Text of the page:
Scientific Name: Crax rubra
Great curassows are quite long-lived; some individuals survive up to 24 years. The great curassow is the largest member of the family Cracidae; these birds are pheasant-like in appearance and often hunted as food.
STATUS: Great curassows are listed as Vulnerable by the International Union for Conservation of Nature (IUCN) due to habitat loss and over hunting. In some areas, this bird is hunted commercially.
HABITAT: The great curassow lives in the humid, lowland forests from eastern Mexico through Central America, western and northwest Columbia.
DIET: While largely frugivorous (fruit-eating), the great curassow spends much time scratching around the forest floor looking for leaves, arthropods, and small vertebrates. As with many rainforest dwellers, figs make up a large part of its diet. The great curassow is an important disperser of seeds in the rain forest.
PHYSICAL CHARACTERISTICS: This striking bird’s basic body shape is similar to that of the pheasant. The male is black with a bright yellow beak that sports a large knob at its base. This knob increases in size during courtship. The underside of the body is white. In addition to the colorful and baroque beak, both male and female have a crest of forward curling feathers. The male crest is usually black, and the female crest is striped. The female appears in three morphs, or forms: the barred morph females have a barred stripe pattern on its neck, mantle, wings, and tail; rufous morphs have plumage that is overall reddish brown and a barred tail; and the dark morph female is solidly dark.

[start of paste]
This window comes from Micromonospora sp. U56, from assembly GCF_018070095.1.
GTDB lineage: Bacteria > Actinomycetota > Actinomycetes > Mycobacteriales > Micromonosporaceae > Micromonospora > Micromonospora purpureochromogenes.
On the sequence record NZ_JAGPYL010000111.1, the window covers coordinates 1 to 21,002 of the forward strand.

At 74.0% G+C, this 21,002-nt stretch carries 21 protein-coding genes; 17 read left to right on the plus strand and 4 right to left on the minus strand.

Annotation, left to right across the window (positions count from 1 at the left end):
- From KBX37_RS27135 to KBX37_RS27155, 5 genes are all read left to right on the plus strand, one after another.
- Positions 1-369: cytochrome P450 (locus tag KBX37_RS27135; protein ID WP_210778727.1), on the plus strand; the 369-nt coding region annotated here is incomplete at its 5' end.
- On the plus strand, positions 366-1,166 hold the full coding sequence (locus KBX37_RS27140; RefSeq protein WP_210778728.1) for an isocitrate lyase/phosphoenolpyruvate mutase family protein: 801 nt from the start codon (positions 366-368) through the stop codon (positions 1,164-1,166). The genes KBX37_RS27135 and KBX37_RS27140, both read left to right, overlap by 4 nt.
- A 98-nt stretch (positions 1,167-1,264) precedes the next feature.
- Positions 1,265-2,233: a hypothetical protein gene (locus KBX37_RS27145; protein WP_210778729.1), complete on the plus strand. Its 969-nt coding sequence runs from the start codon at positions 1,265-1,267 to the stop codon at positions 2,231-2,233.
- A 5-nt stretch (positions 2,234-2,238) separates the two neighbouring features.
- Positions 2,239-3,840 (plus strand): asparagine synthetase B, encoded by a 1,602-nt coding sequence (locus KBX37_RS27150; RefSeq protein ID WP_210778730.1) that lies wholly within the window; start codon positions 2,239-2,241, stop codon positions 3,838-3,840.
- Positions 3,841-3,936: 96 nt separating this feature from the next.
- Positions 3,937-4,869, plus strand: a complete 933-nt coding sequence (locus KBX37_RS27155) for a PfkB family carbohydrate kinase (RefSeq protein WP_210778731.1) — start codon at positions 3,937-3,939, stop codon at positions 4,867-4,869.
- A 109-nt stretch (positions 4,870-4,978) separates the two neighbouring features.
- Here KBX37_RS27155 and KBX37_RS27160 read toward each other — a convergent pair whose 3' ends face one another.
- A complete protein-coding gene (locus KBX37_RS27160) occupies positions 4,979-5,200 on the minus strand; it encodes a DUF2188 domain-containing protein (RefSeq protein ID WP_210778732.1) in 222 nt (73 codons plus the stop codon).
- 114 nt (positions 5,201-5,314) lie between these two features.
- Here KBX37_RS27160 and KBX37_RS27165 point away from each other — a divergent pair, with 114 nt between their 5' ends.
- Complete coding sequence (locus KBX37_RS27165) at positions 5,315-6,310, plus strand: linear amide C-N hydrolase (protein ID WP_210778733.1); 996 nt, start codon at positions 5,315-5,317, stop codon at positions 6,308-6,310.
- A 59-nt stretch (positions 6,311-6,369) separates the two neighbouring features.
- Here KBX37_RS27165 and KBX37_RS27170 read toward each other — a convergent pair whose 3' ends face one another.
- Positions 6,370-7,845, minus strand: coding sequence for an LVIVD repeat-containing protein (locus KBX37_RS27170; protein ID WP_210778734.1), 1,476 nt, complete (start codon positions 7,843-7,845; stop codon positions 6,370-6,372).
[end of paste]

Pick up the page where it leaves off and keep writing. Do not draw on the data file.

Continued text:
The great curassow is monogamous. Unlike galliformes (chicken-like birds), the cracids build their nests in forks or depressions in trees. The nests, however, are small in relation to the birds. Each female lays two eggs, and the chicks develop quickly. They are able to roost on perches after one day and may be able to fly and leave the nest after 20 days. Although these birds are capable of flight, their preferred method of locomotion is running, which they are adept at on limbs of trees as well as on the ground.